Complex measures are adopted to minimise these  risks. Each clinical trial must be authorised or approved by SÚKL and by an ethics committee in advance. Any risks that may be derived from preclinical testing (in animals) and from current clinical testing are carefully considered. In the course of any study, the safety of medicines is constantly monitored, and should new, serious risks be identified, the study may be even stopped for this reason. Patients must be always informed about potential risks, their participation is completely voluntary, and they may withdraw from the study at any time. Where certain risks are expected in advance, the conduct of the clinical study is conditioned by the availability of facilities of a highly qualified workplace.
10. How many studies or how many volunteers or patients are needed for the authorisation of a new medicine?
This question cannot be generally answered by giving a number of studies or a specific number of patients. It depends on the nature of the medicine (the active substance contained in the product) and the disease for which it is indented. Where a completely new medicine (a new active substance)  is concerned, it is usually necessary to carry out tens of studies in hundreds of patients. In the event of a disease which occurs only rarely it is not possible to always satisfy this rule, i.e. the product may be authorised also on the basis of data from lower number of patients. For so called generic products, where the manufacturer of a new medicine uses previously known and well established active substance, it is possible to approve the use of the medicine in routine clinical practice without the need to conduct extensive clinical studies.
11. How often does it happen for a medicine which has been successfully tested in a clinical study to show such adverse reactions in practice afterwards, that it has to be recalled from the market?
It does not happen very frequently for adverse reactions to a medicine and implied risks to result in a recall of the medicine. Much more commonly, the conditions governing the use of the product are adjusted and reflected in the information accompanying the medicine (package leaflet and summary of product characteristics). SÚKL publicly informs about such situations and specific cases may be found at – Important alerts.
Although cases of  product recalls are not very frequent, they are inevitable, because clinical trials on medicines are conducted under very tight conditions and usually do not fully reflect the routine use of the medicine in practice. In the course of a study, e.g.  the selection of patients, correct use of the medicine, concomitant treatment with other medicines are closely monitored, no dietary supplement may be taken, no alcohol may be used, etc., which would be very difficult to take care of in the routine practice. Moreover, clinical studies are limited in time, and a number of adverse reactions are evidenced only after a long-term use of the medicine. Some of the adverse reactions may be identified as early as during a clinical study, particularly those  which are implied by the nature of the active substance contained in the medicine, yet others only come up in the routine practice.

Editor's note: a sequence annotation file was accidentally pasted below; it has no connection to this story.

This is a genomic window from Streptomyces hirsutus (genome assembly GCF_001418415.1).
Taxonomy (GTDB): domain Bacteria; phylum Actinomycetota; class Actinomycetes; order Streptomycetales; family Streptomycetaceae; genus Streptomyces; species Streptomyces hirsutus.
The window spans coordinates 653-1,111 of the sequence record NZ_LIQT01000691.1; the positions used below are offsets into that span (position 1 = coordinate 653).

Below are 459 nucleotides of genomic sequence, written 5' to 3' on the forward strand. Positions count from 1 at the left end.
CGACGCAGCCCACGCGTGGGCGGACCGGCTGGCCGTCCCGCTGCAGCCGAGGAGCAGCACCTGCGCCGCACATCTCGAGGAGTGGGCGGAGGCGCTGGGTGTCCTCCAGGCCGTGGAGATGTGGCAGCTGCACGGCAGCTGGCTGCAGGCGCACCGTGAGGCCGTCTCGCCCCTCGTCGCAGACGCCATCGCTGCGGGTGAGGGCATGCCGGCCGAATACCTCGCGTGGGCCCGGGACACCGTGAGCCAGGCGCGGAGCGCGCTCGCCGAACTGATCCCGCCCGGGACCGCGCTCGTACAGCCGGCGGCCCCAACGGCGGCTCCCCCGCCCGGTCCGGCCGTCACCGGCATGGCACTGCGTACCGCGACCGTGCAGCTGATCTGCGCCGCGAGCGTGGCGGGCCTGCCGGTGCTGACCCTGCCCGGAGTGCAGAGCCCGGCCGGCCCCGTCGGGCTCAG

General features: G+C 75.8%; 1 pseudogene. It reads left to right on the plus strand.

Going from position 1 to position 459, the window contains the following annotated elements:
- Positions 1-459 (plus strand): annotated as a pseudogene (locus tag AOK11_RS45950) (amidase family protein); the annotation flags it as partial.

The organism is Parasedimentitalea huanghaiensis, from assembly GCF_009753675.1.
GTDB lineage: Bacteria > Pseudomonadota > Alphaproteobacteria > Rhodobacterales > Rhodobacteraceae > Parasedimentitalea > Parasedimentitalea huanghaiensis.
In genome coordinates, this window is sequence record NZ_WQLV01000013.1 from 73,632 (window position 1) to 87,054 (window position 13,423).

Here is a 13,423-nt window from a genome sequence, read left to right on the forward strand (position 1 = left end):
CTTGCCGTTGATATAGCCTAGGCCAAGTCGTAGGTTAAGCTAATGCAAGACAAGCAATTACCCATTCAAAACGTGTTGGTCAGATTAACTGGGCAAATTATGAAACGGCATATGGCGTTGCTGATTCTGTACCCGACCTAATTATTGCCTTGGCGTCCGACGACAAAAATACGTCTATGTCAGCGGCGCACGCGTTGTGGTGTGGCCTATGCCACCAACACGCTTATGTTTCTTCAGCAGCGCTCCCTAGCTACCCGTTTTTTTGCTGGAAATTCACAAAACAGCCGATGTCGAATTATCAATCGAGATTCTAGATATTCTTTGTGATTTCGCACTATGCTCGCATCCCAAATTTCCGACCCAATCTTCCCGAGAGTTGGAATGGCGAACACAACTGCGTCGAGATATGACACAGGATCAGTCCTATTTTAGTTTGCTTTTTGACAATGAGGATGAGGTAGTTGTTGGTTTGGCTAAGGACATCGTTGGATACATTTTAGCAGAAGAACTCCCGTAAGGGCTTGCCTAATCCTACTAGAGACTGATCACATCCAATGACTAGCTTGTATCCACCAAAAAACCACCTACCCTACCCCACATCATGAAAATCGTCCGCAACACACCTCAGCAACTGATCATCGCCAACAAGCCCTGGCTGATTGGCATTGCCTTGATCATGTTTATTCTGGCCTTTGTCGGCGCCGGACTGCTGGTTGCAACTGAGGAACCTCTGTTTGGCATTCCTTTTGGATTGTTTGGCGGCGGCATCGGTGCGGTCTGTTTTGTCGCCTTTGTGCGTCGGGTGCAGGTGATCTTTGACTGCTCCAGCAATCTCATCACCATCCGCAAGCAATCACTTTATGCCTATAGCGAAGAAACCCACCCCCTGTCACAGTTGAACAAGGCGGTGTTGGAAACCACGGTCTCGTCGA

12. Who covers the costs of the study?
The costs of the study are usually covered by foreign (multinational) pharmaceutical companies, who intend to place the tested product on the market in future. This corresponds to the nature of most studies, as international studies conducted at several sites (so called multicentric studies) prevail in the Czech Republic. A smaller proportion of studies is represented by so called academic studies whose sponsors are doctors  or professional associations and which are financed e.g. from grants.    
13. Is Central Europe considered by pharmaceutical companies from the whole world a favourite location for the conduct of clinical studies?
The number of applications submitted in the Czech Republic suggests it is. The Czech Republic boasts a number of highly qualified workplaces which can guarantee for the sponsor a quality conduct of the study in compliance with good clinical practice and which ensure validity and accuracy of the obtained  data. Other factors include, furthermore, the willingness of patients  to participate in the studies and the higher numbers of patients with certain types of conditions for which the new medicines are tested.